Like millions of people around the world, I looked on with dismay and considerable concern as three presidents of America’s top universities were called upon to testify regarding the horrific rise in antisemitism on their campuses.
And while, like most, I was disgusted with their inability to offer simple yet firm condemnations of clear Jew hatred, I admit that I was left with an altogether different conclusion at the end of the hearing: When preparing our next generation to become future leaders, academia is perhaps no longer where we should be looking.
I admit that this is a troubling conclusion to come to.
Hundreds of millions of dollars are poured into higher education and we have trained our children that being exposed to an elite university environment is an optimal path to success.
To be clear, education remains a core value and my intent is not to be dismissive of the inherent importance of traditional education. Children and young adults need the discipline and structure that comes with schooling at all levels. Everyone agrees that challenging our minds by being exposed to diverse subjects is an inherently good thing for our personal, social, and professional development.
Universities must continue to strive to achieve those important goals.
But when it comes to honing leadership skills, we must recognize that campuses are failing to serve as the incubators that they might have once been – and critically we are failing our children if we tell them that an elite university education is the gold standard for personal achievement and success.
The question therefore must be what can harvest the positive change our world needs, certainly now more than ever, to effectively cultivate our future leaders?
As a proud Jew, my inspiration for leadership has always been the ancient sources, and hereto is no exception. In the Ethics of the Fathers, it is written that the sage Shimon, the son of Gamilel, taught ‘Study is not the most important thing, but actions.’
Despite being a people for whom education, learning, and teaching are a central part of our natural and cultural ethos, we are demanded to understand that those ideals should not be pursued simply for the sake of doing, but for the specific purpose of improving the world. Even the greatest Torah scholar appreciates that his occupation with study is not merely ‘academic’ but is to obtain the skills to help positively impact their environments.
I therefore strongly believe that we have been presented with a historic learning opportunity to engage our youth in a very real example of what is true leadership and remind them that as important as traditional classroom education might be, very often we can learn from how we respond to real-world challenges and crises.
As the head of an organization that addresses issues of crisis and trauma in the Jewish community, I have been witness to this very evolution of leadership. Whether it’s the young men and women who lovingly serve as big brothers and sisters, mentors, or counselors to children with serious illnesses or dedicated trauma interventionists who run towards crises to help those in need. They simply rise to that occasion and lead others by example. Thousands of volunteers that our organization has been blessed to enlist learn what it means to be a leader in the face of challenge that in my humble estimation is countless times more valuable than any classroom lesson.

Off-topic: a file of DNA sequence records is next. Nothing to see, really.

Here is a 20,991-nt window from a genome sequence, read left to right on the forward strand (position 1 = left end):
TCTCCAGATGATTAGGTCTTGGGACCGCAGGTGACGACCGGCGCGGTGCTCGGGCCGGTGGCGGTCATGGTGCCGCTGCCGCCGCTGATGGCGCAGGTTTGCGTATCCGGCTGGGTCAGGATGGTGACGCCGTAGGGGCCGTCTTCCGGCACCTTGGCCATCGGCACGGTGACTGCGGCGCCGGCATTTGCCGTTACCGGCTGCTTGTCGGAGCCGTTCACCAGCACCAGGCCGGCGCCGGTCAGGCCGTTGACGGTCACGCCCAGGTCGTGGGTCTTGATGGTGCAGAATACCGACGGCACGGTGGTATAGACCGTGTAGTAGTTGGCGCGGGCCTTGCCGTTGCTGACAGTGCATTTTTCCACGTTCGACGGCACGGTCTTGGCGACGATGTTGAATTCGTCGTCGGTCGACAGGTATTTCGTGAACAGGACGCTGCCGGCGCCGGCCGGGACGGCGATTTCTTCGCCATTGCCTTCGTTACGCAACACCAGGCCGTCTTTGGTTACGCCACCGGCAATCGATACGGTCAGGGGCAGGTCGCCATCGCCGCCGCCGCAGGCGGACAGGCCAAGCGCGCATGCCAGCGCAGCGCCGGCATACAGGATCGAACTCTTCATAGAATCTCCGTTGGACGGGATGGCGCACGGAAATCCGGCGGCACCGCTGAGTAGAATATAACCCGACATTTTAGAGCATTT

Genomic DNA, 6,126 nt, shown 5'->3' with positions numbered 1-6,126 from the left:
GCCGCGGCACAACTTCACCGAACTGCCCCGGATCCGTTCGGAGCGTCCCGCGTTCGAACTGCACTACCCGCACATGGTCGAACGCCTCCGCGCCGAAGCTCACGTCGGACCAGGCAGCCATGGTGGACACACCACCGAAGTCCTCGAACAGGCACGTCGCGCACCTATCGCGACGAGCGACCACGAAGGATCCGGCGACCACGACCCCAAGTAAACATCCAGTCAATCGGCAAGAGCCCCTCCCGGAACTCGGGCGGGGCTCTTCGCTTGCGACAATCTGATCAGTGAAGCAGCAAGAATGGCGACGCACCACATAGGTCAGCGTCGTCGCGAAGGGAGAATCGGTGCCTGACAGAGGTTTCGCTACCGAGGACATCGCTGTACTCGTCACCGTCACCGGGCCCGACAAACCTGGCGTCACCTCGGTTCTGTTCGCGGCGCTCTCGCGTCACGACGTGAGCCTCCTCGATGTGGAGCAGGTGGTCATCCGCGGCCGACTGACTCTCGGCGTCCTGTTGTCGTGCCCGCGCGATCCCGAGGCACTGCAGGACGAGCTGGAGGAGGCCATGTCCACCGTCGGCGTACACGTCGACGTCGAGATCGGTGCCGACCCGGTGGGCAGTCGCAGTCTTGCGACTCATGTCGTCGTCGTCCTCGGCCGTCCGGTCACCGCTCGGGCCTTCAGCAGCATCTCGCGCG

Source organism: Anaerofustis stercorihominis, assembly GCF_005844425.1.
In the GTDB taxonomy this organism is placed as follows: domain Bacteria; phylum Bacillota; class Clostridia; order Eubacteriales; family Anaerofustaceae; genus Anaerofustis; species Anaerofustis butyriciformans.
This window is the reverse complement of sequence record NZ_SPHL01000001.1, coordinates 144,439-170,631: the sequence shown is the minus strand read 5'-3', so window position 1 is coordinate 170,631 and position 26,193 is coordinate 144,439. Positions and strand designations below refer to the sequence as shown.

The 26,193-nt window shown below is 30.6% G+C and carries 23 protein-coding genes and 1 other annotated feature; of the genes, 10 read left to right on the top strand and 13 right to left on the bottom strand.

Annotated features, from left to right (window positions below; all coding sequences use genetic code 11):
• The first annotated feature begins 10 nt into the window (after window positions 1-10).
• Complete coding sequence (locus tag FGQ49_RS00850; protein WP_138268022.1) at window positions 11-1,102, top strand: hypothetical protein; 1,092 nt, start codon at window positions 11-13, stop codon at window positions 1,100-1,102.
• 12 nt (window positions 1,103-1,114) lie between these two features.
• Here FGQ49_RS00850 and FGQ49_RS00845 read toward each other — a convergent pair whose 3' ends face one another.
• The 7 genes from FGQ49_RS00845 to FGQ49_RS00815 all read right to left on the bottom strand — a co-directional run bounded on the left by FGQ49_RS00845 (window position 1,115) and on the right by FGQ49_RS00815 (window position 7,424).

The college student who spends his summer volunteering at a summer camp for children with cancer instead of interning at a law firm learns to see a person beyond their limitations, challenges, or differences. He learns to adapt to ever-changing situations and adjust the response based on the individual. The high school senior who spends her afternoons volunteering at an afterschool program for kids learns time management, prioritization of needs, and creative team-building techniques. Skills crucial to the next generation of leaders are honed during these volunteer experiences. They are developed when clear communication is required to fulfill a task while working in teams, dealing with conflict, and most importantly, while feeling empathy for others.
As noted in a study in the International Journal of Business Education which researched the benefits of volunteering, their competencies, and their integration into business education, “it seemed that, if volunteers took care of other people’s problems, they became motivated to learn new ways of solving problems.”
There are numerous examples of personalities and heroes throughout history who serve as living embodiments of leadership but perhaps one of the most eloquent was Martin Luther King Jr. who stated, “The ultimate measure of a man is not where he stands in the moments of comfort, but where he stands at times of challenge and controversy.”
Our children deserve to understand that real leadership and leaders are not made in times of ease, or in the sheltered confines of academia.
The presidents of Harvard, MIT, and Penn made a deeply flawed calculation in trying to assess the dangers of antisemitism through the academic lens of sterile analysis where all things are equal and most disturbingly “based on context.”
However real-world conflicts and crises rarely allow for such an academic approach to challenge. The greatest leaders rise to the occasion in times of crisis specifically because the stakes are so high, and the conditions so volatile that it demands out of the box – indeed out of context- thinking.